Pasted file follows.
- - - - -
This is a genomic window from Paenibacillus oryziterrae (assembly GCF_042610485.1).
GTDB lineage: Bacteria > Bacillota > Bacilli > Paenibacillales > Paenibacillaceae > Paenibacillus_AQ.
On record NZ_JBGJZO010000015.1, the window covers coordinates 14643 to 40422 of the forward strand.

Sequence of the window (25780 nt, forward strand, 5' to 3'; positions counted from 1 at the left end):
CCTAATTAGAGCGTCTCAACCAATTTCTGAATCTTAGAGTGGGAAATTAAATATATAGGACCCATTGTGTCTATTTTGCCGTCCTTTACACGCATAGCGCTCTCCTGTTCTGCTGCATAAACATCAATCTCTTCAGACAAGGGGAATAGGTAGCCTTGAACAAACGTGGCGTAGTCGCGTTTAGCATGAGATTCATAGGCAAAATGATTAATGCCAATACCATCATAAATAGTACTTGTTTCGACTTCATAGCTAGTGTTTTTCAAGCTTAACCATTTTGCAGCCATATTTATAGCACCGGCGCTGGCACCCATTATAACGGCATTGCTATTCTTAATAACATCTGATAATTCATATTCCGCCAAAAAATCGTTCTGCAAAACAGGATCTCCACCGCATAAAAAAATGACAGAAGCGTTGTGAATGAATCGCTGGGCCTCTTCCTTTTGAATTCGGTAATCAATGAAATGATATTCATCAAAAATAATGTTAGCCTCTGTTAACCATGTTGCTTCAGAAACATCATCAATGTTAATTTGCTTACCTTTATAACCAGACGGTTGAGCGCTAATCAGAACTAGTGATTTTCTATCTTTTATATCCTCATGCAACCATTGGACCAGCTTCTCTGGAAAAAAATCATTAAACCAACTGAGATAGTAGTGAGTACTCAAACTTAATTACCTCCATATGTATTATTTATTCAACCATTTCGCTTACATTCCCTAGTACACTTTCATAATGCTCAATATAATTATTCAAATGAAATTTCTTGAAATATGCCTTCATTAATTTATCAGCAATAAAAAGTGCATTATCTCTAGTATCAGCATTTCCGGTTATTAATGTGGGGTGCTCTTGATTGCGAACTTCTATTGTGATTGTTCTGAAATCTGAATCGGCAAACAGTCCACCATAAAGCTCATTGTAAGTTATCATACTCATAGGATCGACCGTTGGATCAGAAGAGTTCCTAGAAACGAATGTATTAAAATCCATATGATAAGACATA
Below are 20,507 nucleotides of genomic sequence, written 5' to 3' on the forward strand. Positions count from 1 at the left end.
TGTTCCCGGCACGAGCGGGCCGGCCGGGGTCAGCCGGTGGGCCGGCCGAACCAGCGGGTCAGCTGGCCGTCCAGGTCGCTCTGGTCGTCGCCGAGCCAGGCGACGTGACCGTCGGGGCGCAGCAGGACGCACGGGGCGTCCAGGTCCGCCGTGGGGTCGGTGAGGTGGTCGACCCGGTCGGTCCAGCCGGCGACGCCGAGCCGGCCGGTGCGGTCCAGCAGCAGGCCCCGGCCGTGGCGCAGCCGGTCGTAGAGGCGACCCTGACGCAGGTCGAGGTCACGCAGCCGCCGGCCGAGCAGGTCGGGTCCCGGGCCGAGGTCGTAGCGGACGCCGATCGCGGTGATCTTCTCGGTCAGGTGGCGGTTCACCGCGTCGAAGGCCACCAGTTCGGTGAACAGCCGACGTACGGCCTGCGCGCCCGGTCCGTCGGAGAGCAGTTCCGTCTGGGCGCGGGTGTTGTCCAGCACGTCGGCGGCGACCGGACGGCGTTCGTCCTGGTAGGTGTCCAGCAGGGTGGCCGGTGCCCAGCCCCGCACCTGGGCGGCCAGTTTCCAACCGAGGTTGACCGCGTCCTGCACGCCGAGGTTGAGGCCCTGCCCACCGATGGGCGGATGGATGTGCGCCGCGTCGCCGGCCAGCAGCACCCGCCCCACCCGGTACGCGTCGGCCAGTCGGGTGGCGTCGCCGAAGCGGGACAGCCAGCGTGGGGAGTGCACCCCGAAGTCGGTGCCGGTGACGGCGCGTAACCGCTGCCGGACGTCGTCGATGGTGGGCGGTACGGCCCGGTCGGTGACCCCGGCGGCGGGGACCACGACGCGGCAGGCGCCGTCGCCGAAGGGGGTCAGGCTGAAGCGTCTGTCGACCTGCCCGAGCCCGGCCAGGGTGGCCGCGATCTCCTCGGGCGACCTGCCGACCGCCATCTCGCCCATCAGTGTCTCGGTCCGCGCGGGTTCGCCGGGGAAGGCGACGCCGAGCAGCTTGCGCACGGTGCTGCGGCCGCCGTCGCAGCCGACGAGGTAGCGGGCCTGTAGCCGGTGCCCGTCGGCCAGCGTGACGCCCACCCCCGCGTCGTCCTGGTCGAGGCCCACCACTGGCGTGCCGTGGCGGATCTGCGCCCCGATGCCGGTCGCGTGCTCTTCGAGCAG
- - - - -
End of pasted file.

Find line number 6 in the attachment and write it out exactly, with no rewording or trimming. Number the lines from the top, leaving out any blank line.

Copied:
Below are 20,507 nucleotides of genomic sequence, written 5' to 3' on the forward strand. Positions count from 1 at the left end.